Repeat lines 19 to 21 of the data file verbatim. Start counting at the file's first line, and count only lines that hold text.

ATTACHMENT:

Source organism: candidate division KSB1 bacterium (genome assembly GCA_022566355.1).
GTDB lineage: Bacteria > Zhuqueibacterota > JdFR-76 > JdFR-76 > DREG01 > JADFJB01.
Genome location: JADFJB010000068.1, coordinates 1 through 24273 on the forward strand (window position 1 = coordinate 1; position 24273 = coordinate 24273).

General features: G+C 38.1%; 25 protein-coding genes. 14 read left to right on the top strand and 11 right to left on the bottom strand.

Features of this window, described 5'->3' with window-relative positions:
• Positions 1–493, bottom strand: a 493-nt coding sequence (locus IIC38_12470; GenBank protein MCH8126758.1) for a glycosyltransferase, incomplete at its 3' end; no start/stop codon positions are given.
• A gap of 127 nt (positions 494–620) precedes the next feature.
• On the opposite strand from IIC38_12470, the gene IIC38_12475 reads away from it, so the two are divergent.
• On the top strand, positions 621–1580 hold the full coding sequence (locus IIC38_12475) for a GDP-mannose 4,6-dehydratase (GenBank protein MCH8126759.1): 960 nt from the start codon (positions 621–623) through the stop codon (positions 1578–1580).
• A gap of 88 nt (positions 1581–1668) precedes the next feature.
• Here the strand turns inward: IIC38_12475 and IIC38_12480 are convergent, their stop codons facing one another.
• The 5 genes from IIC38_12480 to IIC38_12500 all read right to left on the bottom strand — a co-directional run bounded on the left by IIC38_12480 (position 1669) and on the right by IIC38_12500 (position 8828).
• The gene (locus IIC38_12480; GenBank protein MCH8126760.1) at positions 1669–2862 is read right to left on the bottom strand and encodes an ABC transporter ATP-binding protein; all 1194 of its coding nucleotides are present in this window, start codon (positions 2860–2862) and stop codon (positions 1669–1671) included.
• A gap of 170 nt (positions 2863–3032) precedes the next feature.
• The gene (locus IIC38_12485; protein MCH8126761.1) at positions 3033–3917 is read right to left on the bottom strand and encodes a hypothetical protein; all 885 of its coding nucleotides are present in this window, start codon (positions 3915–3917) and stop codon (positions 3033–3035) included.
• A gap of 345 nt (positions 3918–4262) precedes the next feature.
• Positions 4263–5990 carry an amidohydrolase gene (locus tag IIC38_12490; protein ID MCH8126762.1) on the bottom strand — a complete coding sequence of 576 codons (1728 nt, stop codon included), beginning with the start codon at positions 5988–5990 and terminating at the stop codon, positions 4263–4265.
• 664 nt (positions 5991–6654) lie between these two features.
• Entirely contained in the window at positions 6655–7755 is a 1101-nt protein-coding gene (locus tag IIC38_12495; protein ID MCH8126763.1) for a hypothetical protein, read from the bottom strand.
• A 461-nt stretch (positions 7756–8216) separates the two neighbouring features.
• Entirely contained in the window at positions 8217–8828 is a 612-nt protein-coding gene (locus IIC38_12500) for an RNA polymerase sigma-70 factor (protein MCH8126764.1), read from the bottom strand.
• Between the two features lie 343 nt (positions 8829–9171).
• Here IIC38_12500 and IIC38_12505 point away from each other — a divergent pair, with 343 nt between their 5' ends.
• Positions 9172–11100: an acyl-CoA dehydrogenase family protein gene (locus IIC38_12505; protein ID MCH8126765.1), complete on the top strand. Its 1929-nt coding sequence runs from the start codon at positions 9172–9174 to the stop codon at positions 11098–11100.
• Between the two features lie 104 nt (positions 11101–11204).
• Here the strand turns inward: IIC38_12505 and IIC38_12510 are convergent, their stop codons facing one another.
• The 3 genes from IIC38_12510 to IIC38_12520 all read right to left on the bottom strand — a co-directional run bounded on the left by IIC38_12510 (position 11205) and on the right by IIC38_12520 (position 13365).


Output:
• Entirely contained in the window at positions 6655–7755 is a 1101-nt protein-coding gene (locus tag IIC38_12495; protein ID MCH8126763.1) for a hypothetical protein, read from the bottom strand.
• A 461-nt stretch (positions 7756–8216) separates the two neighbouring features.
• Entirely contained in the window at positions 8217–8828 is a 612-nt protein-coding gene (locus IIC38_12500) for an RNA polymerase sigma-70 factor (protein MCH8126764.1), read from the bottom strand.